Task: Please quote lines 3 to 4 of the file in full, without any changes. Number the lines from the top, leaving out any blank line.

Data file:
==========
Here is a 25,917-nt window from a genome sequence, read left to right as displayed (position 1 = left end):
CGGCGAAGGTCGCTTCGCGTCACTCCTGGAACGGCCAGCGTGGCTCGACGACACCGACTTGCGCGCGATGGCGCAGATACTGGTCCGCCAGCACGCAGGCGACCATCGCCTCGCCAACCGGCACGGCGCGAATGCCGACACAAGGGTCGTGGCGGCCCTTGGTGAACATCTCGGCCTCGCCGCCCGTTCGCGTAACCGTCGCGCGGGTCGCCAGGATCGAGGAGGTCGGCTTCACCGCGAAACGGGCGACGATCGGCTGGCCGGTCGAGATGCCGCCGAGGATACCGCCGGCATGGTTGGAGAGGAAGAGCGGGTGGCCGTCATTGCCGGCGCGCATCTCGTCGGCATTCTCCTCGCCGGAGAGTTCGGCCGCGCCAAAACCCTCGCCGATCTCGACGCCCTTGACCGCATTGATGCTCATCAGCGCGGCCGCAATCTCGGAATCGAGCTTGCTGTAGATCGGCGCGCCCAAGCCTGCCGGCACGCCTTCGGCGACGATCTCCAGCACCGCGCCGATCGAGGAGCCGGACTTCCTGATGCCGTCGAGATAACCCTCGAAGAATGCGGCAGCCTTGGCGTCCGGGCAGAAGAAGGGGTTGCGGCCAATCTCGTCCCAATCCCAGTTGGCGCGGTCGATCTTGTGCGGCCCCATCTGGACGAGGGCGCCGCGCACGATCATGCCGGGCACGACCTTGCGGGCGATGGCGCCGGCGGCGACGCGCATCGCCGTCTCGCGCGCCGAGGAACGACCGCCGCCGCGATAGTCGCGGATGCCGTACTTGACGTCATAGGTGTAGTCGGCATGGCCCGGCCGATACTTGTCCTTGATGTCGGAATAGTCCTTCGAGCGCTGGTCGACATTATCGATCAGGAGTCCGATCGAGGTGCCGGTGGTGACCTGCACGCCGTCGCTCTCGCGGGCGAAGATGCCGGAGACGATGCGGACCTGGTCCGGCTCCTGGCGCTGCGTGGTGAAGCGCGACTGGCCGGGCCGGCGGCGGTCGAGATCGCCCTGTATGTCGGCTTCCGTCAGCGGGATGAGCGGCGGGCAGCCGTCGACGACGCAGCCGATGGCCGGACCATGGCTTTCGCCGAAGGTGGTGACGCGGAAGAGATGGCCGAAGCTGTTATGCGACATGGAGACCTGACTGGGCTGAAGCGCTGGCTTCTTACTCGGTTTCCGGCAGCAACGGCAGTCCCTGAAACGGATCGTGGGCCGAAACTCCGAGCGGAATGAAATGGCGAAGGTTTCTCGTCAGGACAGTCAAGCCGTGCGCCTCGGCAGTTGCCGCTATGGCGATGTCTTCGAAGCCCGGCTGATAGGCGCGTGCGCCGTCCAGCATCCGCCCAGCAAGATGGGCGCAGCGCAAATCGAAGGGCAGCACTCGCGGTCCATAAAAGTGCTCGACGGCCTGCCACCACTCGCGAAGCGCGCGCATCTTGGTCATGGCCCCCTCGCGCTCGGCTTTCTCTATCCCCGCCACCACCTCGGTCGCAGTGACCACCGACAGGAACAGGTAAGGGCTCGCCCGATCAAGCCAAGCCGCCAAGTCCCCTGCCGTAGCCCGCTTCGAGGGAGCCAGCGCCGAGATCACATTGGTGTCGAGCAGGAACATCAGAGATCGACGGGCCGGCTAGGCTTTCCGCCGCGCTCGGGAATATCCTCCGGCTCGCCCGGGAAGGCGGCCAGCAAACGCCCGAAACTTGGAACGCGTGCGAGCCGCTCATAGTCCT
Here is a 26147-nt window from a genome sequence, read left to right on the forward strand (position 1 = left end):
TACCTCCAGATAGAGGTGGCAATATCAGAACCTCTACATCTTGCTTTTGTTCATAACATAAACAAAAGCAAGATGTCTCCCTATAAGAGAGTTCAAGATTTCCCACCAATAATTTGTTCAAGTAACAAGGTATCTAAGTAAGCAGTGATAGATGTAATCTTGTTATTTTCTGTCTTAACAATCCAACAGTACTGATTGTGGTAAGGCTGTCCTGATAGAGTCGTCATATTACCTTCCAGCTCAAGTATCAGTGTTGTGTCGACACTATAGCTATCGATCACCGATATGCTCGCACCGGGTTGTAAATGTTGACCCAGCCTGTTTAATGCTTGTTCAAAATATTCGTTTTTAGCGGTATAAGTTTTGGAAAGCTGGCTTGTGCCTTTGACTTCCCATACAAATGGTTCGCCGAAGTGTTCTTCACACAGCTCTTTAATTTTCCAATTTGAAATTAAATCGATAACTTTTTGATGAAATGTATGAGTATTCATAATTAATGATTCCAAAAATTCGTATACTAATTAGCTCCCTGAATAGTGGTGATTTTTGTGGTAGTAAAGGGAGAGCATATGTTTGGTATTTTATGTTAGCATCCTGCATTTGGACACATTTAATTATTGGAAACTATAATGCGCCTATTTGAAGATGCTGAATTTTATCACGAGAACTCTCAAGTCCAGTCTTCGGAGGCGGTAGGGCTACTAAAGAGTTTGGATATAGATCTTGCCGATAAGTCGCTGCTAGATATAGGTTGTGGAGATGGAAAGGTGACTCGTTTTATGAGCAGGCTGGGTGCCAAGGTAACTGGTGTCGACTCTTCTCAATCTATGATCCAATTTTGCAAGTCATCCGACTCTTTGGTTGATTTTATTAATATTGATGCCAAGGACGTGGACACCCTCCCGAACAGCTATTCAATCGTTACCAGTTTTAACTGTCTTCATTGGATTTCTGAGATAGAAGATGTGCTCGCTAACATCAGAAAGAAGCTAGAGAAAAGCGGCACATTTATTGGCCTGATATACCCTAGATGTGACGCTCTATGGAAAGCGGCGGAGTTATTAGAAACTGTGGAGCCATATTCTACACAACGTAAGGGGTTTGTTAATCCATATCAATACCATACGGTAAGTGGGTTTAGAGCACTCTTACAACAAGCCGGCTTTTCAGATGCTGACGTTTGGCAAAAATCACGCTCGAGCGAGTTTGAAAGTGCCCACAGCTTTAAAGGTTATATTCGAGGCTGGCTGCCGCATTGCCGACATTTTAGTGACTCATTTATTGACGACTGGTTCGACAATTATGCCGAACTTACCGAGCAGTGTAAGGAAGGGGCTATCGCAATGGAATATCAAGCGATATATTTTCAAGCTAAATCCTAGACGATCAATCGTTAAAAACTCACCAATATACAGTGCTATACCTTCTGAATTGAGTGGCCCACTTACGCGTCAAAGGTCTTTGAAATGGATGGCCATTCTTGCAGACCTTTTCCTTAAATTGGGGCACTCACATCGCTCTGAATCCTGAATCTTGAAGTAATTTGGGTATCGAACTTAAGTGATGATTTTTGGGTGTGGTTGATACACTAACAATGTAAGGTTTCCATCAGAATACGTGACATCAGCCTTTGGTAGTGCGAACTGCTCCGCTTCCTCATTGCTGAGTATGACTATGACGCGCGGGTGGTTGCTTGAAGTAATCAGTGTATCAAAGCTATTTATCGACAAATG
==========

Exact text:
Here is a 26147-nt window from a genome sequence, read left to right on the forward strand (position 1 = left end):
TACCTCCAGATAGAGGTGGCAATATCAGAACCTCTACATCTTGCTTTTGTTCATAACATAAACAAAAGCAAGATGTCTCCCTATAAGAGAGTTCAAGATTTCCCACCAATAATTTGTTCAAGTAACAAGGTATCTAAGTAAGCAGTGATAGATGTAATCTTGTTATTTTCTGTCTTAACAATCCAACAGTACTGATTGTGGTAAGGCTGTCCTGATAGAGTCGTCATATTACCTTCCAGCTCAAGTATCAGTGTTGTGTCGACACTATAGCTATCGATCACCGATATGCTCGCACCGGGTTGTAAATGTTGACCCAGCCTGTTTAATGCTTGTTCAAAATATTCGTTTTTAGCGGTATAAGTTTTGGAAAGCTGGCTTGTGCCTTTGACTTCCCATACAAATGGTTCGCCGAAGTGTTCTTCACACAGCTCTTTAATTTTCCAATTTGAAATTAAATCGATAACTTTTTGATGAAATGTATGAGTATTCATAATTAATGATTCCAAAAATTCGTATACTAATTAGCTCCCTGAATAGTGGTGATTTTTGTGGTAGTAAAGGGAGAGCATATGTTTGGTATTTTATGTTAGCATCCTGCATTTGGACACATTTAATTATTGGAAACTATAATGCGCCTATTTGAAGATGCTGAATTTTATCACGAGAACTCTCAAGTCCAGTCTTCGGAGGCGGTAGGGCTACTAAAGAGTTTGGATATAGATCTTGCCGATAAGTCGCTGCTAGATATAGGTTGTGGAGATGGAAAGGTGACTCGTTTTATGAGCAGGCTGGGTGCCAAGGTAACTGGTGTCGACTCTTCTCAATCTATGATCCAATTTTGCAAGTCATCCGACTCTTTGGTTGATTTTATTAATATTGATGCCAAGGACGTGGACACCCTCCCGAACAGCTATTCAATCGTTACCAGTTTTAACTGTCTTCATTGGATTTCTGAGATAGAAGATGTGCTCGCTAACATCAGAAAGAAGCTAGAGAAAAGCGGCACATTTATTGGCCTGATATACCCTAGATGTGACGCTCTATGGAAAGCGGCGGAGTTATTAGAAACTGTGGAGCCATATTCTACACAACGTAAGGGGTTTGTTAATCCATATCAATACCATACGGTAAGTGGGTTTAGAGCACTCTTACAACAAGCCGGCTTTTCAGATGCTGACGTTTGGCAAAAATCACGCTCGAGCGAGTTTGAAAGTGCCCACAGCTTTAAAGGTTATATTCGAGGCTGGCTGCCGCATTGCCGACATTTTAGTGACTCATTTATTGACGACTGGTTCGACAATTATGCCGAACTTACCGAGCAGTGTAAGGAAGGGGCTATCGCAATGGAATATCAAGCGATATATTTTCAAGCTAAATCCTAGACGATCAATCGTTAAAAACTCACCAATATACAGTGCTATACCTTCTGAATTGAGTGGCCCACTTACGCGTCAAAGGTCTTTGAAATGGATGGCCATTCTTGCAGACCTTTTCCTTAAATTGGGGCACTCACATCGCTCTGAATCCTGAATCTTGAAGTAATTTGGGTATCGAACTTAAGTGATGATTTTTGGGTGTGGTTGATACACTAACAATGTAAGGTTTCCATCAGAATACGTGACATCAGCCTTTGGTAGTGCGAACTGCTCCGCTTCCTCATTGCTGAGTATGACTATGACGCGCGGGTGGTTGCTTGAAGTAATCAGTGTATCAAAGCTATTTATCGACAAATG